I have spent the better part of my life wishing to die. I first wanted to die at 11. I consider myself an old lady at 29 in avoiding suicide. Getting on two decades of experience.
I distress counsellors and intake nurses and doctors and any person trying to gauge my mental health risk. To be fair, I don’t really know or understand what my own risk is. I only know when I’m scared. Which is when my suicidal ideations get away from me, when I am not in control of them. I am usually able to get across to these medical professionals that I think about suicide so much that using the presence of suicidal thoughts is not a good ruberick for me. But using the way in which I’m thinking about them and how much control I have over them is a good ruberick. Usually they understand.
I am very good at not killing myself. I have a series of safety plans and always have. Long before someone talked to me about a safety plan. Indeed. I was pretty resistant to writing it down. I kind of still am but it is a good exercise: the act of writing down the safety plan is so that you can refer to it in a time of crisis. PUT IT IN A NOTICABLE SPOT. Possibly so you see it every day or put it where you know it will be in your way if you are in crisis.
When we go into crisis we cede a level of personal autonomy over to the crisis: This is why it feels like a crisis. What we know about ourselves is that we can get through a crisis if we are safe from ourselves but we might not make it if we are not safe from ourselves.
Your safety plan should include:
- Warning signs. Things you know that you do before going into crisis. For me, irrational spending, my shoulders up around my ears, irritability or inability to avoid focusing on bad things, and isolation are big red flashing warning signs now. They were not always so. Your safety plan involves catching crises before they happen as much as dealing with them mid crisis.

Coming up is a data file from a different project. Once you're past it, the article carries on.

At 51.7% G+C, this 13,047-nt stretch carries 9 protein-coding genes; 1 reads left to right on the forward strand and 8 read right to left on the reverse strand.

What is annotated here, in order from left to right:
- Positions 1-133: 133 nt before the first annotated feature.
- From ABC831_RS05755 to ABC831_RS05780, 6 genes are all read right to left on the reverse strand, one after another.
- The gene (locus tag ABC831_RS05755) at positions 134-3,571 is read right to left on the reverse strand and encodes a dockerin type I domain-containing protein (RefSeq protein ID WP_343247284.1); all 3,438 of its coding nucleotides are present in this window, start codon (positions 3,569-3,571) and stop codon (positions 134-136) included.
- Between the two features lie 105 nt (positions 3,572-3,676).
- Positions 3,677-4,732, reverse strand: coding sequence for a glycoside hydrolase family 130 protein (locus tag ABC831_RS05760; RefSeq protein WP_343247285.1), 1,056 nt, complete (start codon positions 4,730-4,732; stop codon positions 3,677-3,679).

- Coping techniques that you might not remember in the crisis. Mine include mindless cellphone games, sleeping (not really that effective but very safe), reading, art, biking and cooking. These are things you can do to distract yourself while you wait for your higher brain to kick in about a crisis. Or things that might help you outright.
- Social situations that can allieviate distractions. A list of places you can go to be around other people in a safe setting. This might be a coffee shop, this might be a weekly event like a dance.
- Specific people you can call either to talk to or visit. A number of these is good. People have lives. It doesn’t mean they don’t care about you. Have a chat with someone and see if you can add them to your safety plan. Make sure they understand what a safety plan is.
- Agencies and organizations you can call. Suicide hotlines and the ambulance are on mine.
- Finally, include some tips to make your environment feel safe. Mine includes leaving rooms where sharps are held and or putting on music to relax.
Take care of yourself humans. Outsmart yourself. I know you can.